The beauty of the EVE universe is, that it is so large that practically any style of living might find a place there. Or compare it to the life of a spacer family, in the same empire there are huge differences between the life of people living in one of the huge permanent stations and the ones being less well off.

The small deadspace structures or hastily put together habitation modules and small-scale mining posts are like trailer parks compared to the large stations. There are also the stations that exist only for industrial purposes, with the example of the POS where life is likely comparable to that on an oil rig in our times. Razz

Vikarion
Caldari
State Trade Consortium
Posted - 2010.06.07 09:38:00 - [8]
 

Originally by: Deviana Sevidon
I am sorry but you are wrong with that. What TonyG wrote is PF, it is material directly published by CCP and detailing the events that led to the War.

What is described is also a single world of the Caldari State and the life of the workers in one of their Megacorps and also one that was already in deep economical trouble when the story began. The life of a worker in one of the more liberal corporations, Ishukone for example, is likely quite different and the same goes for life in one of the more militaristic corporations like Lai Dai.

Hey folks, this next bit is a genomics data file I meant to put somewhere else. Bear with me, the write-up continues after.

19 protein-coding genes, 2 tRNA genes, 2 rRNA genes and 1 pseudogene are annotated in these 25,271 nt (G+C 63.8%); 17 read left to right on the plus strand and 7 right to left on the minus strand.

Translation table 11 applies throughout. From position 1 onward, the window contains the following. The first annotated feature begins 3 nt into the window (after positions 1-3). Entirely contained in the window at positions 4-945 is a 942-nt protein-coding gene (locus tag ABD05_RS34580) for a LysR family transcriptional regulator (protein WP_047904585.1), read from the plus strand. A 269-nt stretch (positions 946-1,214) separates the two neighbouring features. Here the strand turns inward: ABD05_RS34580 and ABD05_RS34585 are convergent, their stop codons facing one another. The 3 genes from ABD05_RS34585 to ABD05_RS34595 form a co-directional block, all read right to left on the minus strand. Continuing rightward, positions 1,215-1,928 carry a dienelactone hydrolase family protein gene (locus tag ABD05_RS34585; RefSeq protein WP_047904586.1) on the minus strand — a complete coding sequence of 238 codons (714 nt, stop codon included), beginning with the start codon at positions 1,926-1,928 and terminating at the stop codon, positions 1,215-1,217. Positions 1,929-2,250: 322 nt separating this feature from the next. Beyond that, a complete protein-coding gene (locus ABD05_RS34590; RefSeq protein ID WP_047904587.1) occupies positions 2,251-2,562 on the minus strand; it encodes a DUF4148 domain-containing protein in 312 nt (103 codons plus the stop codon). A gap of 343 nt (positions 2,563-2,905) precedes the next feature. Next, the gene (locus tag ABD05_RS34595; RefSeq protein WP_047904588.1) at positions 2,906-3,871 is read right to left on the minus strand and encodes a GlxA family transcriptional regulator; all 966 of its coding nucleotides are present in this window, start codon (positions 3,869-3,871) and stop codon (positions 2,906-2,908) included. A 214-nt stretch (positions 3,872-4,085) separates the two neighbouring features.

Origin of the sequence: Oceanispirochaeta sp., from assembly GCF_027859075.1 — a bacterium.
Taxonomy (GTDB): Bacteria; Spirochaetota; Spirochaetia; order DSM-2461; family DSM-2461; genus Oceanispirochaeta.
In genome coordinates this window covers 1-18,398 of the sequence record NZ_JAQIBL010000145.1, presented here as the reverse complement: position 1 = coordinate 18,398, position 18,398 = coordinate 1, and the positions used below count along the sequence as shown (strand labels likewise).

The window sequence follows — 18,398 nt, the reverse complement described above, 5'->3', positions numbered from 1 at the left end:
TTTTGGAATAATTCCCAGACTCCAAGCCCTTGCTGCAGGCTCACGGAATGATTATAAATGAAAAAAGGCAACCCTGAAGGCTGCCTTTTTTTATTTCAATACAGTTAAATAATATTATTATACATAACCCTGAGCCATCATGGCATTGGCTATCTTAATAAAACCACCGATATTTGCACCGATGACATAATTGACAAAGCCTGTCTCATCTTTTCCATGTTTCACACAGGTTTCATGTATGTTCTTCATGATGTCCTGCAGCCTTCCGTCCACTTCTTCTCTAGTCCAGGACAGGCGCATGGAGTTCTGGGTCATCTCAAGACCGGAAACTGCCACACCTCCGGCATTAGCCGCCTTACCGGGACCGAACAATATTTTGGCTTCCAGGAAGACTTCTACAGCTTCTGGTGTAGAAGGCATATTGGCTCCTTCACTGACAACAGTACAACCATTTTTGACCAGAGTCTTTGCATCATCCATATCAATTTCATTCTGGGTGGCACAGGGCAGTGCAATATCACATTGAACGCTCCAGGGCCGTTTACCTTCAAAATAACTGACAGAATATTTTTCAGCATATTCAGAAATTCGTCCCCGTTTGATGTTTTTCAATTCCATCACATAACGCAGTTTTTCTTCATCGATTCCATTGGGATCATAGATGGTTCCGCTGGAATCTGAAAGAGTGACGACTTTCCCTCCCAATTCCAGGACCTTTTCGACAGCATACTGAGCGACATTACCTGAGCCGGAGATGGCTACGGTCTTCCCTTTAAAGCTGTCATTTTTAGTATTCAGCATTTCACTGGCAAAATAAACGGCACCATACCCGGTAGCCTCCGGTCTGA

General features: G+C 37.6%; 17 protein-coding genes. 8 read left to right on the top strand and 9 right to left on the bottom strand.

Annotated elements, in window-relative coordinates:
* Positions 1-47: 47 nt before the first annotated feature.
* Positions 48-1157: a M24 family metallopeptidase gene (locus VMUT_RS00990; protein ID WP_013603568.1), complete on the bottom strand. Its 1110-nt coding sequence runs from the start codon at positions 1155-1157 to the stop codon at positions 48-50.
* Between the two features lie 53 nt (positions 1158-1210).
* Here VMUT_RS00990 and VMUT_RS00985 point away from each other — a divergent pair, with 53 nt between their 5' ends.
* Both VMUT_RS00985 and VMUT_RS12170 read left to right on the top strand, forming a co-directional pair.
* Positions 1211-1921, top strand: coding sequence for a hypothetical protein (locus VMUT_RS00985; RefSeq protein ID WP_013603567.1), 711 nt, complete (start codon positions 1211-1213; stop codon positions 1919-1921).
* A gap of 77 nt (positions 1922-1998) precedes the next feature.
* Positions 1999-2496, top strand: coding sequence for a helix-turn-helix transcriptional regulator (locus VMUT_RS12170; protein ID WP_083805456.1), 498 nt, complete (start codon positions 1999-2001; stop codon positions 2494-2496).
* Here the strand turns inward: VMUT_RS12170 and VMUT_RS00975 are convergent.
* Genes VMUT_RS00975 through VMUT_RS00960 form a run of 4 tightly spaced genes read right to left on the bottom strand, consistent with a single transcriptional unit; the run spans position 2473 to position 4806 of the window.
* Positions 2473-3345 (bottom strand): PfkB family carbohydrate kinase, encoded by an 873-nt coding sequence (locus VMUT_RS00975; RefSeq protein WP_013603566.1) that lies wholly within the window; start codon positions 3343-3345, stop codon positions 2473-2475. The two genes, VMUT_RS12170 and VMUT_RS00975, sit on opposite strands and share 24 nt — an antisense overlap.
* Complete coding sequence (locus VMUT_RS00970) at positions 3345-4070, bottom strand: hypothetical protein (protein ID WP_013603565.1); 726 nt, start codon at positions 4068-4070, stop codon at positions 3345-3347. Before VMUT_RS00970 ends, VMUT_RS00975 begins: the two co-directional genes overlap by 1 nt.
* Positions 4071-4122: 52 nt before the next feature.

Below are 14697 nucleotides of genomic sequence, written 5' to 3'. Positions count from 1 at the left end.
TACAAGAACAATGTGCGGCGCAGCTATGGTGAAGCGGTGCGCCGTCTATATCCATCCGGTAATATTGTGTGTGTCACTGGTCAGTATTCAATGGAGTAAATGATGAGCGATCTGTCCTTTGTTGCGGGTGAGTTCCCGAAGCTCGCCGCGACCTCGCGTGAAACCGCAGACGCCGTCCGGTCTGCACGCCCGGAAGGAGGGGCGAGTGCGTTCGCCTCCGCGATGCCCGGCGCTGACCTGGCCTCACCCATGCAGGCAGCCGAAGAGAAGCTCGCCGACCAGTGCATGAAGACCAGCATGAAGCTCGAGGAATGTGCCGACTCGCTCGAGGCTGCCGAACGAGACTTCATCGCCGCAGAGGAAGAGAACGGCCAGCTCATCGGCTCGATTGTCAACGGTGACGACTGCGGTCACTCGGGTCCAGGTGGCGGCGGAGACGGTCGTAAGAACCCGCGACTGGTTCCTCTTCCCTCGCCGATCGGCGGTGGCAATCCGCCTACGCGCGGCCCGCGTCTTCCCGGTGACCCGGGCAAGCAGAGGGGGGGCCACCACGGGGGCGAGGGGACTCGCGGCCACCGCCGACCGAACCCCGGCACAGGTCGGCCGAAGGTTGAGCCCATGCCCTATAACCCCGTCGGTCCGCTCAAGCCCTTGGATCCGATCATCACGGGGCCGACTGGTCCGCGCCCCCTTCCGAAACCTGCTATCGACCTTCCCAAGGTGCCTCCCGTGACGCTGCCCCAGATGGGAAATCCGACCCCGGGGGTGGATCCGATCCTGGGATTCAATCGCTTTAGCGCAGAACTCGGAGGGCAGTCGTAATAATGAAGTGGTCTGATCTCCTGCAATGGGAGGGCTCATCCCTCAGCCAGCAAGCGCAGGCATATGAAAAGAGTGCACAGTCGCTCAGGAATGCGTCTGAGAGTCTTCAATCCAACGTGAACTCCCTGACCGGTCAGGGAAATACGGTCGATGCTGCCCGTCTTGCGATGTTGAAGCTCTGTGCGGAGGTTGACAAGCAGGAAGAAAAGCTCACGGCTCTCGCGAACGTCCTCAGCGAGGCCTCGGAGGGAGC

My point is that what TonyG wrote is not definite PF when it contradicts the Chronicles, scientific articles, and short stories hosted on this website. When something TonyG wrote contradicts something written here, until otherwise corrected, PF from this site overrides TonyG. Such is the case with the intimation in The Empyrean Age that 95% of the Caldari State lives in poverty, and that life is miserable for the average Caldari.

This is directly in conflict with other statements made in Chronicles and in the race description. Therefore, not everything in TEA, or even TBL, is definitely PF.

Authors make mistakes. When they do, and settings conflict in circumstances such as this, it is typically held to take the setting as overriding a particular author's view. Otherwise, you end up being yanked all over the place by different authors making different mistakes, and continuity becomes impossible.

Thus, my statement that he should not take everything in the book as definitely being Prime Fiction. Instead, he should read the Chronicles, read the race descriptions and short stories, and etc. I did not say that nothing in the book was PF - claiming that the book does not contain PF on the invasion and the events that led up to it would be ridiculous - merely that some things contradict already laid-down PF, and in that case, setting PF as established here takes precedence.


Stitcher
Caldari
Posted - 2010.06.07 11:00:00 - [9]
 

A challenge for all of y'all: let a thread like this reach, say, the third page without mentioning TonyG. pretty much guarantee it's not going to happen.